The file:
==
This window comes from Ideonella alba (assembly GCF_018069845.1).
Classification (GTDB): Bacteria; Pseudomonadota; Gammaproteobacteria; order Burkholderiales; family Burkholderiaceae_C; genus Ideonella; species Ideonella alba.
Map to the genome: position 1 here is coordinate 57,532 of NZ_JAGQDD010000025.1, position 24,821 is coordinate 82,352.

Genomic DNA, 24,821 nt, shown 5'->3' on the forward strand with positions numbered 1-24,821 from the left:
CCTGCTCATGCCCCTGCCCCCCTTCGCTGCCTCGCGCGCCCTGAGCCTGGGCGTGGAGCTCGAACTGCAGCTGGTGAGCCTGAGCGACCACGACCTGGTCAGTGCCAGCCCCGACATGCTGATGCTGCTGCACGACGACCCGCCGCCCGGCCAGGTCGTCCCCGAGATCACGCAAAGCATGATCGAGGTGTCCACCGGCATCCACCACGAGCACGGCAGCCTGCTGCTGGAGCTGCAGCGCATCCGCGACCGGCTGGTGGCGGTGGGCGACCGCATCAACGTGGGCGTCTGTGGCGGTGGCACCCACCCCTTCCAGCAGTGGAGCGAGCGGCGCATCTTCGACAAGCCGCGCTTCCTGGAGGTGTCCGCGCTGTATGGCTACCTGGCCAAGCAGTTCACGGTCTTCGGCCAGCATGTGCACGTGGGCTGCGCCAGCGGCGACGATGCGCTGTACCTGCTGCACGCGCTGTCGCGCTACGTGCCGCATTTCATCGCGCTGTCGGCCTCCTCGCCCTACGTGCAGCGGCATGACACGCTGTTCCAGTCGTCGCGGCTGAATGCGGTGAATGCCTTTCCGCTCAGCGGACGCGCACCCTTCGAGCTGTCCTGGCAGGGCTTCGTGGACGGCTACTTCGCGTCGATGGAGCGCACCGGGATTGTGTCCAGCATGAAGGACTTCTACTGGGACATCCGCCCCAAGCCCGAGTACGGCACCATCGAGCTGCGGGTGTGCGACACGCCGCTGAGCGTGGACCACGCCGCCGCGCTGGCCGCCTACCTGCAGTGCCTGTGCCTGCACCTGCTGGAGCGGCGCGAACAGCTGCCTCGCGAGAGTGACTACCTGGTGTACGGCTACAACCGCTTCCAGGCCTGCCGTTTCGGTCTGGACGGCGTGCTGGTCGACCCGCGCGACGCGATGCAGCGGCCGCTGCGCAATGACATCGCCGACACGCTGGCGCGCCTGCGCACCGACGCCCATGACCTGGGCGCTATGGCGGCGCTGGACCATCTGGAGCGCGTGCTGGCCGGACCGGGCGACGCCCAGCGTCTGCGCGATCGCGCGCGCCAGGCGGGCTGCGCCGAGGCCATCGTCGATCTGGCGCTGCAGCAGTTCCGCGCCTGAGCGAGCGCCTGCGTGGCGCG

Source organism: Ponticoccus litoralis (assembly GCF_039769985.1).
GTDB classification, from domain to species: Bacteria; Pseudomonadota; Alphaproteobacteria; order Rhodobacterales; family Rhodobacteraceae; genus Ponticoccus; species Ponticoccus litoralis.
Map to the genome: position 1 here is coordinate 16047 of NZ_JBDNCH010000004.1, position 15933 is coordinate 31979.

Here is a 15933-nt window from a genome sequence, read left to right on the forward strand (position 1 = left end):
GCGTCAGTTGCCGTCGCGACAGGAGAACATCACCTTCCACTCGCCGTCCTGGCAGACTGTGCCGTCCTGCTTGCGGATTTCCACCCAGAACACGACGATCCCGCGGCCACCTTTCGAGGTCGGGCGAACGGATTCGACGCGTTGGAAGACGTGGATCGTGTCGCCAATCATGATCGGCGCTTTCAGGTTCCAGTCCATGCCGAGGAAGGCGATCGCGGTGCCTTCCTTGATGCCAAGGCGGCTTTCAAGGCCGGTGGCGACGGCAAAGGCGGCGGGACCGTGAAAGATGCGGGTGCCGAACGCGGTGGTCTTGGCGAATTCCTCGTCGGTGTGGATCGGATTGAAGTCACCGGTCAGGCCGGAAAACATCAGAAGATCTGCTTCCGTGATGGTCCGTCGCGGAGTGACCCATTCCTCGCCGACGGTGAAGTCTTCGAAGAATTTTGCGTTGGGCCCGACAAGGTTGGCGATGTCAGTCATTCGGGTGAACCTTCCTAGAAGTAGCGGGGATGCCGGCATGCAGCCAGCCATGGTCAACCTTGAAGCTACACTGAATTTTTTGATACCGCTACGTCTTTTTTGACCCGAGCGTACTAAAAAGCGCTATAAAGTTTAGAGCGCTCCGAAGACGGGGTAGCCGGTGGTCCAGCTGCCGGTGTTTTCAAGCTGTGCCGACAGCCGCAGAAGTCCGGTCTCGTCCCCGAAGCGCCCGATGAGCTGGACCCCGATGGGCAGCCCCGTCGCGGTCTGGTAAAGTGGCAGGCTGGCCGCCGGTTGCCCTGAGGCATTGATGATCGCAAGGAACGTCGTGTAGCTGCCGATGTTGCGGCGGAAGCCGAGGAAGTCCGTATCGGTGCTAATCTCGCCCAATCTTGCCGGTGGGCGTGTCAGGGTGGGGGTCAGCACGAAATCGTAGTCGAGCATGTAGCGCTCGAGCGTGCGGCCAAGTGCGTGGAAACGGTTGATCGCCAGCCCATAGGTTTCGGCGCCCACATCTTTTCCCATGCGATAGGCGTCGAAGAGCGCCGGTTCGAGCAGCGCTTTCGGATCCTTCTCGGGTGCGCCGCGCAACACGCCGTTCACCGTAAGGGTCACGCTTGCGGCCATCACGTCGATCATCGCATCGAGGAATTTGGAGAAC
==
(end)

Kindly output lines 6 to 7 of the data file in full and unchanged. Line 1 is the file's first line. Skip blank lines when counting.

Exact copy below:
Source organism: Ponticoccus litoralis (assembly GCF_039769985.1).
GTDB classification, from domain to species: Bacteria; Pseudomonadota; Alphaproteobacteria; order Rhodobacterales; family Rhodobacteraceae; genus Ponticoccus; species Ponticoccus litoralis.